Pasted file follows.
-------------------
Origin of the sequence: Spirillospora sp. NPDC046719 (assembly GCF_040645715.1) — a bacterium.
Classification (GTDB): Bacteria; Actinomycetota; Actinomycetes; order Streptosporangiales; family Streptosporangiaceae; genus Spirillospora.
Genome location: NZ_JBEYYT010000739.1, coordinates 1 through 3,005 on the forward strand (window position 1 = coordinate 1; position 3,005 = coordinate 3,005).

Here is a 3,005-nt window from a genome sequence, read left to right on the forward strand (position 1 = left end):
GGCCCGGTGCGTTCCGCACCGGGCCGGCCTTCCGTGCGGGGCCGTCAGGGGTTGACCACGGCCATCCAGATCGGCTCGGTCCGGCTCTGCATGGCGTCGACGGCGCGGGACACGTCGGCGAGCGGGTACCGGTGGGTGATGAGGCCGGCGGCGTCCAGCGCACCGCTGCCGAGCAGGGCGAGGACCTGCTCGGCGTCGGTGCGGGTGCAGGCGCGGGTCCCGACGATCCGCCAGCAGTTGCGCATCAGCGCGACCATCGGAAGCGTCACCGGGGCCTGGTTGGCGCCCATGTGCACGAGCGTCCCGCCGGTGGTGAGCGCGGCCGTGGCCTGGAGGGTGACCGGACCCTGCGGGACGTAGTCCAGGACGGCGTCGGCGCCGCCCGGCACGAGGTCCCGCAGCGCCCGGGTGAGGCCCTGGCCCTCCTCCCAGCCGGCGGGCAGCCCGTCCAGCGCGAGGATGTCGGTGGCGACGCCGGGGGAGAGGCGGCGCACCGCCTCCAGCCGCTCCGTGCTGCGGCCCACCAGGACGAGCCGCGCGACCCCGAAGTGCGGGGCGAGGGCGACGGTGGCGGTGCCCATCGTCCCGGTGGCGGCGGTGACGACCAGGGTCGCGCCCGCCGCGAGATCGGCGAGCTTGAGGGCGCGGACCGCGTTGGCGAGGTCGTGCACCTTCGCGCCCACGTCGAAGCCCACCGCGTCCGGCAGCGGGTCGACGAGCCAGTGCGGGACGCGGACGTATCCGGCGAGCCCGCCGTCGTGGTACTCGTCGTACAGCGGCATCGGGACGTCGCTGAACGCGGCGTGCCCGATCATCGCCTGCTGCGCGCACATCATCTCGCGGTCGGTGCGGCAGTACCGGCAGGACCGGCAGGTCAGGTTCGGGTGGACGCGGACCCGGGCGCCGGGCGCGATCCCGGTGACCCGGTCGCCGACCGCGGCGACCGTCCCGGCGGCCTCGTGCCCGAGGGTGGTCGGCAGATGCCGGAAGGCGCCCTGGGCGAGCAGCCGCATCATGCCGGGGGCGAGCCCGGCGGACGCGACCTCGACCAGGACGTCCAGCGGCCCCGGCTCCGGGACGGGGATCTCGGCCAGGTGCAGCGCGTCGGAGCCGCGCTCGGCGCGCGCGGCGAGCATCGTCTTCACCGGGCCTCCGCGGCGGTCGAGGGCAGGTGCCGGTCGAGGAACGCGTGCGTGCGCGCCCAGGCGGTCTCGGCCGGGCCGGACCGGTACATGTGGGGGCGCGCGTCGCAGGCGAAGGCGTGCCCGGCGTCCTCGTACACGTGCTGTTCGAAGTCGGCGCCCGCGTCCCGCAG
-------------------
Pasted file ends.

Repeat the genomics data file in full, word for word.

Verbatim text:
Origin of the sequence: Spirillospora sp. NPDC046719 (assembly GCF_040645715.1) — a bacterium.
Classification (GTDB): Bacteria; Actinomycetota; Actinomycetes; order Streptosporangiales; family Streptosporangiaceae; genus Spirillospora.
Genome location: NZ_JBEYYT010000739.1, coordinates 1 through 3,005 on the forward strand (window position 1 = coordinate 1; position 3,005 = coordinate 3,005).

Here is a 3,005-nt window from a genome sequence, read left to right on the forward strand (position 1 = left end):
GGCCCGGTGCGTTCCGCACCGGGCCGGCCTTCCGTGCGGGGCCGTCAGGGGTTGACCACGGCCATCCAGATCGGCTCGGTCCGGCTCTGCATGGCGTCGACGGCGCGGGACACGTCGGCGAGCGGGTACCGGTGGGTGATGAGGCCGGCGGCGTCCAGCGCACCGCTGCCGAGCAGGGCGAGGACCTGCTCGGCGTCGGTGCGGGTGCAGGCGCGGGTCCCGACGATCCGCCAGCAGTTGCGCATCAGCGCGACCATCGGAAGCGTCACCGGGGCCTGGTTGGCGCCCATGTGCACGAGCGTCCCGCCGGTGGTGAGCGCGGCCGTGGCCTGGAGGGTGACCGGACCCTGCGGGACGTAGTCCAGGACGGCGTCGGCGCCGCCCGGCACGAGGTCCCGCAGCGCCCGGGTGAGGCCCTGGCCCTCCTCCCAGCCGGCGGGCAGCCCGTCCAGCGCGAGGATGTCGGTGGCGACGCCGGGGGAGAGGCGGCGCACCGCCTCCAGCCGCTCCGTGCTGCGGCCCACCAGGACGAGCCGCGCGACCCCGAAGTGCGGGGCGAGGGCGACGGTGGCGGTGCCCATCGTCCCGGTGGCGGCGGTGACGACCAGGGTCGCGCCCGCCGCGAGATCGGCGAGCTTGAGGGCGCGGACCGCGTTGGCGAGGTCGTGCACCTTCGCGCCCACGTCGAAGCCCACCGCGTCCGGCAGCGGGTCGACGAGCCAGTGCGGGACGCGGACGTATCCGGCGAGCCCGCCGTCGTGGTACTCGTCGTACAGCGGCATCGGGACGTCGCTGAACGCGGCGTGCCCGATCATCGCCTGCTGCGCGCACATCATCTCGCGGTCGGTGCGGCAGTACCGGCAGGACCGGCAGGTCAGGTTCGGGTGGACGCGGACCCGGGCGCCGGGCGCGATCCCGGTGACCCGGTCGCCGACCGCGGCGACCGTCCCGGCGGCCTCGTGCCCGAGGGTGGTCGGCAGATGCCGGAAGGCGCCCTGGGCGAGCAGCCGCATCATGCCGGGGGCGAGCCCGGCGGACGCGACCTCGACCAGGACGTCCAGCGGCCCCGGCTCCGGGACGGGGATCTCGGCCAGGTGCAGCGCGTCGGAGCCGCGCTCGGCGCGCGCGGCGAGCATCGTCTTCACCGGGCCTCCGCGGCGGTCGAGGGCAGGTGCCGGTCGAGGAACGCGTGCGTGCGCGCCCAGGCGGTCTCGGCCGGGCCGGACCGGTACATGTGGGGGCGCGCGTCGCAGGCGAAGGCGTGCCCGGCGTCCTCGTACACGTGCTGTTCGAAGTCGGCGCCCGCGTCCCGCAG